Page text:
This project, my dissertation research, examined the origins and architecture of a Chaco-era great house called Aztec North, located at Aztec Ruins National Monument in northern New Mexico. While other sites at Aztec have been studied in great detail, Aztec North had never had any excavation before this project.
The Aztec community as a whole included at least three great houses and was built by Ancestral Puebloan people (not Aztecs!) between around 1100 and 1275 AD. Aztec was the largest known outlier of Chaco Canyon, a major center of sociopolitical activity. And after Chaco's decline around 1140 AD, Aztec very likely became a new power center in the region.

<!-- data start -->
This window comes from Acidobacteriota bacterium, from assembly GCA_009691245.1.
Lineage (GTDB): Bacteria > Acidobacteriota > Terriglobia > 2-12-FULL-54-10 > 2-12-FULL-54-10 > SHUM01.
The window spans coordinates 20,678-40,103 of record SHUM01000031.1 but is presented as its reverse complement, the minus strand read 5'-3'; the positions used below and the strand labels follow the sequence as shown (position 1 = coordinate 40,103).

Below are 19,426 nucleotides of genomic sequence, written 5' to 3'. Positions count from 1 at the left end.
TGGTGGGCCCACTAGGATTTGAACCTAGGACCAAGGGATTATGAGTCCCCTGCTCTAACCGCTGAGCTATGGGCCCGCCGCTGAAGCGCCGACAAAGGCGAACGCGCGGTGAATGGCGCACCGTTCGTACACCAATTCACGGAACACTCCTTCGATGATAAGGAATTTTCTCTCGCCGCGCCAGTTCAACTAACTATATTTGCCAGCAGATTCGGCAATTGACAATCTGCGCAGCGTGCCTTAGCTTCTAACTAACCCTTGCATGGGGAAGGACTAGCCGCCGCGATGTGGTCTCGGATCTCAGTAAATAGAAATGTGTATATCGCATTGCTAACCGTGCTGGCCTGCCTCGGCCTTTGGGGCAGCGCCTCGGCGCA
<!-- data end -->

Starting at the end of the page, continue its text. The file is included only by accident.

The three monumental great houses at Aztec are organized in an elaborate cultural landscape (Fig. 1), and part of the goal of the project was to understand how these structures relate chronologically to each other. Archaeologists have good evidence that the Aztec West great house, which park visitors can walk through today, was built mainly between 1110-1120 AD, and Aztec East was built after that, but Aztec North's date was uncertain. We also know that Chacoan builders were involved in construction at Aztec West (Fig. 2). This is partly because of the massive foundations that underlie the walls and the core-and-veneer walls which used shaped sandstone masonry “veneers” over a stone rubble core. Both of these features made the walls massive and strong, allowing multistory construction. Both features were technologies apparently developed in Chaco Canyon. They are considered “low-visibility features;” because they’re hidden in the final building, others would not be easily able to imitate them.